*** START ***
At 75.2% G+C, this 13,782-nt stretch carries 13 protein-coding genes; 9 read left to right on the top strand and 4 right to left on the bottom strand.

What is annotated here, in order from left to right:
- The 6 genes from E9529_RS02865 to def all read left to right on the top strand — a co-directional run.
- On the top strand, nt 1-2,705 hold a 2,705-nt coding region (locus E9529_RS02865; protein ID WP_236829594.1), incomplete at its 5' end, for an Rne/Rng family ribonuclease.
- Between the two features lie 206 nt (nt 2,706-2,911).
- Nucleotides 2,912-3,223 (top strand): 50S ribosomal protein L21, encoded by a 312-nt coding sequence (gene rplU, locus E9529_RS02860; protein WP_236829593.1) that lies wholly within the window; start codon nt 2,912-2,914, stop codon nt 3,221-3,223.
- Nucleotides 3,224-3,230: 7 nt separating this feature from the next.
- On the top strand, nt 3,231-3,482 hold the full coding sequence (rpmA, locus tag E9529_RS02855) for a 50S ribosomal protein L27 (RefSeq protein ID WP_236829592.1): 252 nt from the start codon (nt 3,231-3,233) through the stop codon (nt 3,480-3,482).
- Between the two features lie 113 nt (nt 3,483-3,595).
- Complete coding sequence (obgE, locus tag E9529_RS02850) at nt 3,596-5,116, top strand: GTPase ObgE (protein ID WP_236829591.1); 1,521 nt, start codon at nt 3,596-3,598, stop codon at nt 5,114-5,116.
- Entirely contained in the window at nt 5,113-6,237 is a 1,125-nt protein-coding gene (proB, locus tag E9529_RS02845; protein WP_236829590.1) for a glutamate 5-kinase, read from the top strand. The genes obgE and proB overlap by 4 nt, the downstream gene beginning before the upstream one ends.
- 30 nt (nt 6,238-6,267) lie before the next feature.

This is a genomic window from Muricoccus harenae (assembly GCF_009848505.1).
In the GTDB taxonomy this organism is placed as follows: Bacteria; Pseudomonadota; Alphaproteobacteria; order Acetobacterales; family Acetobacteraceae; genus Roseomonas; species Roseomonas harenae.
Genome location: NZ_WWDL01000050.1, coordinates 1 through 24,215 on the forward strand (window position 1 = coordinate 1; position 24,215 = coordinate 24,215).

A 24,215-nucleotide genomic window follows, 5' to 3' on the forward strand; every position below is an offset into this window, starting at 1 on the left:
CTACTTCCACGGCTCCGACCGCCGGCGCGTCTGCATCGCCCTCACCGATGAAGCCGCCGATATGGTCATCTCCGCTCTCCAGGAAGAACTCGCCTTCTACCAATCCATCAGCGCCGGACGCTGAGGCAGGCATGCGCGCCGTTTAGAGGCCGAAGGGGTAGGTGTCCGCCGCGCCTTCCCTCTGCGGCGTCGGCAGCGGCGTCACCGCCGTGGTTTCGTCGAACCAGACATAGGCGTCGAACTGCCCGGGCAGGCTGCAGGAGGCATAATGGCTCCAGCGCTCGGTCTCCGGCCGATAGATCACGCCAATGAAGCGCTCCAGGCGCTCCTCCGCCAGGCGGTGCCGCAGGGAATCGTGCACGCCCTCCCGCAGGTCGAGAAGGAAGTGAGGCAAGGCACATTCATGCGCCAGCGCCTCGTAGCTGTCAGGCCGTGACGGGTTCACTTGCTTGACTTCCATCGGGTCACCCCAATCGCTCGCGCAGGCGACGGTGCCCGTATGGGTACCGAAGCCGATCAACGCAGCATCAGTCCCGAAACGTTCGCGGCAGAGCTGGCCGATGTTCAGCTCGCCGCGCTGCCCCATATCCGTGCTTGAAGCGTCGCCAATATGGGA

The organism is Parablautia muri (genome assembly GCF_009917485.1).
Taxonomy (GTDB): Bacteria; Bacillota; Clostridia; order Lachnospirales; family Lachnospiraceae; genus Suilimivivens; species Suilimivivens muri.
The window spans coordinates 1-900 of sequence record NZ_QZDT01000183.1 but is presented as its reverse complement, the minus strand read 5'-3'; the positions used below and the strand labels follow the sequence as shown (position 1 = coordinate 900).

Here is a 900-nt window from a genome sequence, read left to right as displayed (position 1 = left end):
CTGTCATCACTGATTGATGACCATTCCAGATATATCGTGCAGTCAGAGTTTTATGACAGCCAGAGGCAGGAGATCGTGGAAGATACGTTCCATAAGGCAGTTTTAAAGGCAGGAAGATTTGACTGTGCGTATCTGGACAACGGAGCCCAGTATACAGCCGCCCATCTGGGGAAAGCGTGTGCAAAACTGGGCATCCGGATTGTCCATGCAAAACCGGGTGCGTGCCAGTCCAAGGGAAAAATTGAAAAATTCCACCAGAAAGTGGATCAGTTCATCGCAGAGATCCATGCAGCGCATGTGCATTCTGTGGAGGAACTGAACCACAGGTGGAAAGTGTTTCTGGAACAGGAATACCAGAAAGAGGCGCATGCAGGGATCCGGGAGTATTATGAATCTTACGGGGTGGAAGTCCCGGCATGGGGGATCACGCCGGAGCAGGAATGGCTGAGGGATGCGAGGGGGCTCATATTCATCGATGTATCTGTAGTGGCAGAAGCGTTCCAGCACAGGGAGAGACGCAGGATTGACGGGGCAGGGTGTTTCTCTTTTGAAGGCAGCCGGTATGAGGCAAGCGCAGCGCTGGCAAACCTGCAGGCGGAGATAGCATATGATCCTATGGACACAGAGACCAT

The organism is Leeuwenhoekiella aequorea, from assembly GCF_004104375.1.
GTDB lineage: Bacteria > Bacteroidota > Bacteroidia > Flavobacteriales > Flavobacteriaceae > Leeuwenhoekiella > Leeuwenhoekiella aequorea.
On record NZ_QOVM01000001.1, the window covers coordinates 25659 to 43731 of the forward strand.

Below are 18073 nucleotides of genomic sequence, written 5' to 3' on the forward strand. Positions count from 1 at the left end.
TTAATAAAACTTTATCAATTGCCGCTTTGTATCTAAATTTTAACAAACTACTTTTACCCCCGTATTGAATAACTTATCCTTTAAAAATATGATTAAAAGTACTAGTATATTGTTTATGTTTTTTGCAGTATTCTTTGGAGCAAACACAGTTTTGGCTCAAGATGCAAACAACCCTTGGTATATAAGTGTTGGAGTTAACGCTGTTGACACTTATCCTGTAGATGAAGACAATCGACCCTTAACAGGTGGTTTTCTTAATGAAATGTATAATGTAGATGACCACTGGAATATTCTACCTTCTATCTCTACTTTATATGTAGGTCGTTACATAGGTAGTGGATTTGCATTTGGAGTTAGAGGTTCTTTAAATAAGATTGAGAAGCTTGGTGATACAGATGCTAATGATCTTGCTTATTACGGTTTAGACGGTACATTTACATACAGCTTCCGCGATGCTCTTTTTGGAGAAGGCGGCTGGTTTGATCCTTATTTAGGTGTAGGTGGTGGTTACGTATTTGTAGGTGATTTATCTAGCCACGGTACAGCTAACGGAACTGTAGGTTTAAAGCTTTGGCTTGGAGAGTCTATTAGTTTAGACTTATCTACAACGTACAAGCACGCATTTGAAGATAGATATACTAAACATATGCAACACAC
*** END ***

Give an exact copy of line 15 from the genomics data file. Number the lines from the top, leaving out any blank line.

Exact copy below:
Genome location: NZ_WWDL01000050.1, coordinates 1 through 24,215 on the forward strand (window position 1 = coordinate 1; position 24,215 = coordinate 24,215).